Oregon shipyards that may have exposed workers to harmful toxins include:

  • Albina Shipyard
  • Astoria Voyage Repair Station
  • Cascade General Shipyard
  • Dyer Shipyard
  • Northwest Marine Ironworks
  • Portland Shipyard
  • South Portland Shipyard
  • Swan Island Shipyard
  • Tongue Point Naval Shipyard
  • Willamette Iron and Steel Yard

This is an image representing metalworks facilities.

Metalworks Facilities

Workers may have come into contact with asbestos at metalworks facilities. Metalworking involves the use of processing metal and creating individual parts or large-scale structures. Before the Occupational Safety and Health Administration (OSHA) implemented work regulations, these facilities were a source of asbestos exposure.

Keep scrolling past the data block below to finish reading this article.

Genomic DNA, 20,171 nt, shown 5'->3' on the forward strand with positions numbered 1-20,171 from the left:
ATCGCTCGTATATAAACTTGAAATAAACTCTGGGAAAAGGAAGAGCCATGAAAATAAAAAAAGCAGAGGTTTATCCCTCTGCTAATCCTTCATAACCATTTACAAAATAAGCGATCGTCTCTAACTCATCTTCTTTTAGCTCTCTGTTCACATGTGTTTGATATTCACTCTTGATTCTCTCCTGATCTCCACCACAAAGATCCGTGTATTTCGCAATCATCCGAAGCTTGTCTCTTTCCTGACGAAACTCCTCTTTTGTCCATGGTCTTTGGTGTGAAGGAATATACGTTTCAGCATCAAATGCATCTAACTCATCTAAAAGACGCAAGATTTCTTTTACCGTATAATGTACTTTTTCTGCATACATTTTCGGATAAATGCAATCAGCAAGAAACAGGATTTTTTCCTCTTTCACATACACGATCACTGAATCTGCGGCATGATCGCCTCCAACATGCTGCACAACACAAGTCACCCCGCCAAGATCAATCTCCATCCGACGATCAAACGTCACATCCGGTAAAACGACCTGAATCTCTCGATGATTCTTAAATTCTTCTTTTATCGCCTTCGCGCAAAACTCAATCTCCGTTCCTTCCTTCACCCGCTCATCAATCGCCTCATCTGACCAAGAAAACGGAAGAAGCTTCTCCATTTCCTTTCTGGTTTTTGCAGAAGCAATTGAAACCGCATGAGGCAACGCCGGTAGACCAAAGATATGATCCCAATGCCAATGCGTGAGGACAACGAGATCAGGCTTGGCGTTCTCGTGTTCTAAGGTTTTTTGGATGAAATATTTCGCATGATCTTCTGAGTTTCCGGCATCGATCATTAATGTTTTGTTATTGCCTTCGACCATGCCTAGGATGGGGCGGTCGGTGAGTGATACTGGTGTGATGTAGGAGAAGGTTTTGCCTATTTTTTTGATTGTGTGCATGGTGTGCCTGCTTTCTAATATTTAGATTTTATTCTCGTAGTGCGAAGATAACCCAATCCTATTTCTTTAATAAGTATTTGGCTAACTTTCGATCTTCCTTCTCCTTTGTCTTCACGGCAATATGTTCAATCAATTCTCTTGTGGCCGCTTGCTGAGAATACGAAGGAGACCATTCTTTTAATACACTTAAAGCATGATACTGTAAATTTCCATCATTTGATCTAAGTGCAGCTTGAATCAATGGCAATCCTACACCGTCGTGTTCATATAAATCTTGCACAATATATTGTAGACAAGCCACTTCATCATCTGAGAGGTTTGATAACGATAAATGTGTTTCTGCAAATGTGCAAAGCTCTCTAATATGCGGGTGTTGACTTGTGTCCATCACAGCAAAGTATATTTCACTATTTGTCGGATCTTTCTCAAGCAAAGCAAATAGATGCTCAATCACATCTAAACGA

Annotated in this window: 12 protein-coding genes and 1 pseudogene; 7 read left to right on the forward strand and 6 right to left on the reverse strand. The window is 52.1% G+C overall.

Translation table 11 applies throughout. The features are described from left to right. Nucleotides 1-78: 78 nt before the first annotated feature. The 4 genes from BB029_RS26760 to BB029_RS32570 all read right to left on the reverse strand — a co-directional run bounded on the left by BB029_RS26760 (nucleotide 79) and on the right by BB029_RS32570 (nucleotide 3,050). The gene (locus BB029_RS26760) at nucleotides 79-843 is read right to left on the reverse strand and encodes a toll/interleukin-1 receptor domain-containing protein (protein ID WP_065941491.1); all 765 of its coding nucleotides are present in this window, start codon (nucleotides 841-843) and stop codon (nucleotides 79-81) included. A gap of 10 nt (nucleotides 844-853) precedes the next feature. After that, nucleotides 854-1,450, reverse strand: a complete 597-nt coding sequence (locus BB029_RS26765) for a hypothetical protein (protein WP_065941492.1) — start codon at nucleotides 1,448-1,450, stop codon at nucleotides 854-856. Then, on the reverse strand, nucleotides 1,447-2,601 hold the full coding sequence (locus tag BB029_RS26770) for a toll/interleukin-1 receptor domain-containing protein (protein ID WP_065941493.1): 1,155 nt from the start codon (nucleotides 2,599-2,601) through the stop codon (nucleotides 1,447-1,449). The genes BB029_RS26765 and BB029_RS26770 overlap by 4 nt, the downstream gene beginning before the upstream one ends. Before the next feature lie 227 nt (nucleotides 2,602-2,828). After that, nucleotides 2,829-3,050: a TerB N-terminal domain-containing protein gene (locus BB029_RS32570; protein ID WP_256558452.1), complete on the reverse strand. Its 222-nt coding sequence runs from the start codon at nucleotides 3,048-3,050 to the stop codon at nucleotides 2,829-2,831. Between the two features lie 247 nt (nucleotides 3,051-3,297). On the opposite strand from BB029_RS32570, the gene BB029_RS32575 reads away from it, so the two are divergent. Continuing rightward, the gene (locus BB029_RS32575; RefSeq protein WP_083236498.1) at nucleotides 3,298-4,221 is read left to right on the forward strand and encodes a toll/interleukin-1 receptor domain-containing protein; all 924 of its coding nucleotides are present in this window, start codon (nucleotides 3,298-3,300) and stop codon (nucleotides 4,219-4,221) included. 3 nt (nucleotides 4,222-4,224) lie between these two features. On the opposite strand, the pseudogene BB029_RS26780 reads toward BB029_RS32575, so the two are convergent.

Metalworks Facilities that may have exposed asbestos:

  • Burns Air Force Station
  • Chiloquin Lumber & Box Company
  • Martin-Marietta Aluminum Co.

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Superfund Sites in Oregon

In response to toxic waste dumps receiving national attention in the late 1970s, Congress established the Comprehensive Environmental Response, Compensation and Liability Act (CERCLA) in 1980.

Superfund is an informal name for CERCLA and allows the Environmental Protection Agency (EPA) to clean up contaminated sites. The law forces the companies responsible for the contamination to clean up the sites or reimburse the government for EPA-led cleanup.

In some cases, no viable party is responsible, resulting in Superfund giving the EPA the funds and authority to clean up the contaminated sites. Some of Superfund’s goals are to protect human health and the environment and hold responsible parties accountable for their contamination.

The EPA places a site on the National Priorities List (NPL) when it tests positive for contamination. There are various Superfund sites in Oregon that contain asbestos, according to the EPA.

North Ridge Estates